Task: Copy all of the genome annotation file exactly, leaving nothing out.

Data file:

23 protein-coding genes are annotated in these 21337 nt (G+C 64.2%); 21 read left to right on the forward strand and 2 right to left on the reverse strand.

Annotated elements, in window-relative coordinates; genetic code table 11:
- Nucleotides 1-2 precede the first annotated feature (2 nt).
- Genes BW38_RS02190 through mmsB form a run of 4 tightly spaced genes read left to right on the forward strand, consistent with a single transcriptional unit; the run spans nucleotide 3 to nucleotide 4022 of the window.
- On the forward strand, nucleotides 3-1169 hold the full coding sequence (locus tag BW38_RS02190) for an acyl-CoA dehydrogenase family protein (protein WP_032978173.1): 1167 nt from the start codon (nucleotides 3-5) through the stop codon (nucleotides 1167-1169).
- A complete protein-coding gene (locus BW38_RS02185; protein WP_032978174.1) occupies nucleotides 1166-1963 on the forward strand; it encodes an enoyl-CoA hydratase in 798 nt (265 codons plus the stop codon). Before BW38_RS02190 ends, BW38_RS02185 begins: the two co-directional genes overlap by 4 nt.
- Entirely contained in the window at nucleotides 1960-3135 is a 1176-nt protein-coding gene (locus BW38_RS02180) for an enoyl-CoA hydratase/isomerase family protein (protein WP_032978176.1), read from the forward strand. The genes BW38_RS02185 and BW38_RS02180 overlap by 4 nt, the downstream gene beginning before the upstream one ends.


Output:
23 protein-coding genes are annotated in these 21337 nt (G+C 64.2%); 21 read left to right on the forward strand and 2 right to left on the reverse strand.

Annotated elements, in window-relative coordinates; genetic code table 11:
- Nucleotides 1-2 precede the first annotated feature (2 nt).
- Genes BW38_RS02190 through mmsB form a run of 4 tightly spaced genes read left to right on the forward strand, consistent with a single transcriptional unit; the run spans nucleotide 3 to nucleotide 4022 of the window.
- On the forward strand, nucleotides 3-1169 hold the full coding sequence (locus tag BW38_RS02190) for an acyl-CoA dehydrogenase family protein (protein WP_032978173.1): 1167 nt from the start codon (nucleotides 3-5) through the stop codon (nucleotides 1167-1169).
- A complete protein-coding gene (locus BW38_RS02185; protein WP_032978174.1) occupies nucleotides 1166-1963 on the forward strand; it encodes an enoyl-CoA hydratase in 798 nt (265 codons plus the stop codon). Before BW38_RS02190 ends, BW38_RS02185 begins: the two co-directional genes overlap by 4 nt.
- Entirely contained in the window at nucleotides 1960-3135 is a 1176-nt protein-coding gene (locus BW38_RS02180) for an enoyl-CoA hydratase/isomerase family protein (protein WP_032978176.1), read from the forward strand. The genes BW38_RS02185 and BW38_RS02180 overlap by 4 nt, the downstream gene beginning before the upstream one ends.